Gray refers to ''the other three Rs'', namely relationship, resilience and reflection. "These are overlooked in the modern curriculum and we don't teach these concepts well at all, but outdoor education lends itself, beautifully, to doing just that.
''The main aim is life ownership - you own your mistakes as well as your successes. Outdoor education is the vehicle for teaching life ownership - when you are in the bush using a compass and you make a wrong turn, you only have yourself to blame - not another student, not the teacher. There are consequences for your action, or inaction," she says.
Students step outside their comfort zone and enter their courage zone - and this is when new skills are developed. The same can happen for teachers and so a different, respectful dimension is added to the teacher-student relationship. Gray says "students often say to me after a shared expedition that 'out there I am alive, but back here I am just existing' ".
She says opportunities to participate in outdoor education "are skewed in both directions - youth at risk are presented with more opportunities for outdoor education, as are students at some of the more elite private schools''.
''The Department of Sport and Recreation offer good camps, but on a continuum they don't offer the same depth in terms of education and development. Anything beyond seven days' duration will see behavioural changes," she says.
Paul Colagiuri, general manager of Camp Somerset, organises camps on the Colo River, north-west of Sydney, for about 7000 government and independent school students each year. He says schools are increasingly looking for meaningful outdoor experiences.
"But there is also greater emphasis on risk management, an increase in regulation, and more time spent communicating risks to parents and schools. Tragic incidents are rare in outdoor education but they do attract a lot of attention and have a ripple effect throughout the industry.
"It is true to say that we are increasingly seeing kids who have far less outdoor experience than we did a generation ago. It is a real joy to see kids sit around a campfire for the first time, a little bit dirty, and engage with mates - and for some, it is the first time they have been swimming in a river."
Colagiuri considers food an important part of the program. He talks about the three types of milk: at base camp in the dining hall, students have fresh milk on their cornflakes; at the established sites where there are composting toilets and supplies are delivered by esky, they move to long-life milk; and when they are trekking, bush camping and needing to carry their own supplies, they graduate to powdered milk. The camp experience is an opportunity to educate about food - where it comes from, its preparation - and students are rostered to prepare meals and wash up.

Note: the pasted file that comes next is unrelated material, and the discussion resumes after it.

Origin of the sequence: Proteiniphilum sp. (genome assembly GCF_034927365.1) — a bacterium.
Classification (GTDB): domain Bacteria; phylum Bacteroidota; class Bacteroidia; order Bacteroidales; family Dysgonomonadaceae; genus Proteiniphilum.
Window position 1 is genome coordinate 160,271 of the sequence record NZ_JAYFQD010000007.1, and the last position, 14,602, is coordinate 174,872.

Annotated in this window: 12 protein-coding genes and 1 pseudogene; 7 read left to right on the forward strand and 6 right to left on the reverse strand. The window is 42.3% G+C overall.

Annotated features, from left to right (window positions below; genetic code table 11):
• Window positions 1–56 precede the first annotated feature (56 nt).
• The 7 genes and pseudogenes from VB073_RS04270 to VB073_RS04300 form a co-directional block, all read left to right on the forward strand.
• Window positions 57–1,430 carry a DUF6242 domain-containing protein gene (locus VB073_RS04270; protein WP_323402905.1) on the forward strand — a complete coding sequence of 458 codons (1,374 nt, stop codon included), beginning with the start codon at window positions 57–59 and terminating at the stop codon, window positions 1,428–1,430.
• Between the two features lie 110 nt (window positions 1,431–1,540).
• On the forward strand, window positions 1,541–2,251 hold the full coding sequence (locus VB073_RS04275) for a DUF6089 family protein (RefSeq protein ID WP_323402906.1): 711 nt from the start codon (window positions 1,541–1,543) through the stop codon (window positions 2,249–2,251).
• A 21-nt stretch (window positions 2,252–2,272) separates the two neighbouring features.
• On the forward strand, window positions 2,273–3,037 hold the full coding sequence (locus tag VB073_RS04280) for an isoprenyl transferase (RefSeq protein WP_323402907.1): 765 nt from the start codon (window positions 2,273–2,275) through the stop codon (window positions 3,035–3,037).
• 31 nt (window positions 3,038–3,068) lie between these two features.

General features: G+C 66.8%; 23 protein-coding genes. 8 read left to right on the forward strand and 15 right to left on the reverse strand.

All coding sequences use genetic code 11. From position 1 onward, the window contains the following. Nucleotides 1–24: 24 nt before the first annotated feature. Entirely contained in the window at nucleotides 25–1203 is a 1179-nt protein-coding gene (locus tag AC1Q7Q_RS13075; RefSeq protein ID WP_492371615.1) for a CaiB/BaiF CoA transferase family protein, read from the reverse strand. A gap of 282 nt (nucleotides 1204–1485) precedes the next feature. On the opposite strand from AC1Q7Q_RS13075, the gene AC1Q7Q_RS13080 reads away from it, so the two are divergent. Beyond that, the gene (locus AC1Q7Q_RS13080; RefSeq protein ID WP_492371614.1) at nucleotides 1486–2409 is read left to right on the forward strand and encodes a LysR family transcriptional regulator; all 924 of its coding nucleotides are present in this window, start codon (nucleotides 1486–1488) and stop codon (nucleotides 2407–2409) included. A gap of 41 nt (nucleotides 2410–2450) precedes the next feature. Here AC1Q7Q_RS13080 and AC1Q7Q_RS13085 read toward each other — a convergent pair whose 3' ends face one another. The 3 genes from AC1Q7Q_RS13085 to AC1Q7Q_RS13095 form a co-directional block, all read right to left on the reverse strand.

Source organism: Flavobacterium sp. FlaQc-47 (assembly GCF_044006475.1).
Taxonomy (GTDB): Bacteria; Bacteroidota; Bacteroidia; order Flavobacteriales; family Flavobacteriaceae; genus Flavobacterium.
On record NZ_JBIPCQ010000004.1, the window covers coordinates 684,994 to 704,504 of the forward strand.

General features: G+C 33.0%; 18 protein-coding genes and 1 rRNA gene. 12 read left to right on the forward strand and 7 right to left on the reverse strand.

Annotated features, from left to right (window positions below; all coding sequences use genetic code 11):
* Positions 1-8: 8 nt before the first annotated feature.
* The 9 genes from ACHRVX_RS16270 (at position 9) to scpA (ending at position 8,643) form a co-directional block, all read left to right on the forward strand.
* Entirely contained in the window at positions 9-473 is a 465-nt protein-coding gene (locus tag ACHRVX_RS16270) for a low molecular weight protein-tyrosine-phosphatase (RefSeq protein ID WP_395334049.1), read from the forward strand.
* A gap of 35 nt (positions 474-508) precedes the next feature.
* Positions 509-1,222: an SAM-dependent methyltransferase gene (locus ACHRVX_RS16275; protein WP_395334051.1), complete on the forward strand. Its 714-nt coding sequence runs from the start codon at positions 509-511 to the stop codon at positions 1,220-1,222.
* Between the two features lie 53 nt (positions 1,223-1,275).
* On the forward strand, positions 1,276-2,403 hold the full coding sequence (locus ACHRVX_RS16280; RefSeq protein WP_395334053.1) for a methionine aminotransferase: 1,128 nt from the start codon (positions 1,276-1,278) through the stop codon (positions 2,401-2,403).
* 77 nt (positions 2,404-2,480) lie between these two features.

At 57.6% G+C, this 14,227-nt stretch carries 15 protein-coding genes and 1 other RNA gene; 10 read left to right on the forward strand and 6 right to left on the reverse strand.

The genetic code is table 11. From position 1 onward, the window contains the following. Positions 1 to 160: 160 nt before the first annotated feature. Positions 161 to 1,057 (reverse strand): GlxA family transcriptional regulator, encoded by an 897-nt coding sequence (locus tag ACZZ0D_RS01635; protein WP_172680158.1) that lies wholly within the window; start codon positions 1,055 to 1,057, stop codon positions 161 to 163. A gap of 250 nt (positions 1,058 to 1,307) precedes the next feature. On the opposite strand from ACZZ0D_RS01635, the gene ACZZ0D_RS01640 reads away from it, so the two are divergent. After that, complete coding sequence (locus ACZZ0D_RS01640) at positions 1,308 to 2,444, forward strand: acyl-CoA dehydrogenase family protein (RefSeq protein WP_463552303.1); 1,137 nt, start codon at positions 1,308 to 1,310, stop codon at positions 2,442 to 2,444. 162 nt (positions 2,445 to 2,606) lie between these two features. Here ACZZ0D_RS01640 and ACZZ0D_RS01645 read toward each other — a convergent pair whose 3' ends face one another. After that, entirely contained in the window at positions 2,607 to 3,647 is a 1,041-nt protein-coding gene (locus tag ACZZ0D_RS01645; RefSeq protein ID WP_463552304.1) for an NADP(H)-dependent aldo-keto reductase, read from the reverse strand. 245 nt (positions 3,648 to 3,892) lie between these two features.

Colagiuri says: "I do a lot of parent information evenings, and it is clear parents are basing perceptions on their own camp experience from 25 years ago and not understanding how outdoor education has come a long way and is tailored to deliver very specific outcomes."
A research paper published last year by the University of Essex in England claims less than 10 per cent of children there play in wilderness, compared with 40 per cent 30 years ago. It cites evidence that a child's contact with nature will influence health in adulthood, increase cognitive functioning, and lead to long-term gains in attitudes, beliefs, self-perceptions, interpersonal social skills and memory creation and retention. This is recognised by the Office for Standards in Education.
According to the paper, children aged from six to 11 start to order memories in continuous narratives. Natural environments offer creative play experiences that are more engaging than the experiences in built playgrounds and so produce a more memorable impression. For 12- to 18-year-olds, when risks are taken and the limits of the world tested, nature can meet these developmental needs - maybe even replacing a need that can lead to other risk-taking behaviour such as binge-drinking or drug-taking. But the connection with nature ideally takes place before this stage, before young people become more independent.
The paper reports a significant decline in young people's understanding of the natural environment in recent years, due to more classroom-based learning and fewer outdoor learning opportunities (more textbooks and less butterfly nets).
Emphasis on global ecological issues over understanding local species and habitats, and survival techniques in the wilderness, is also implicated. Time spent in ''wild'' nature such as hiking has more positive long-term effects on children than time spent in ''domesticated'' nature such as picking flowers, or planting seeds or trees.
The paper also cites evidence that unstructured childhood experiences in the wilderness, with minimal supervision, increased the likelihood as an adult of returning to outdoor spaces when stressed.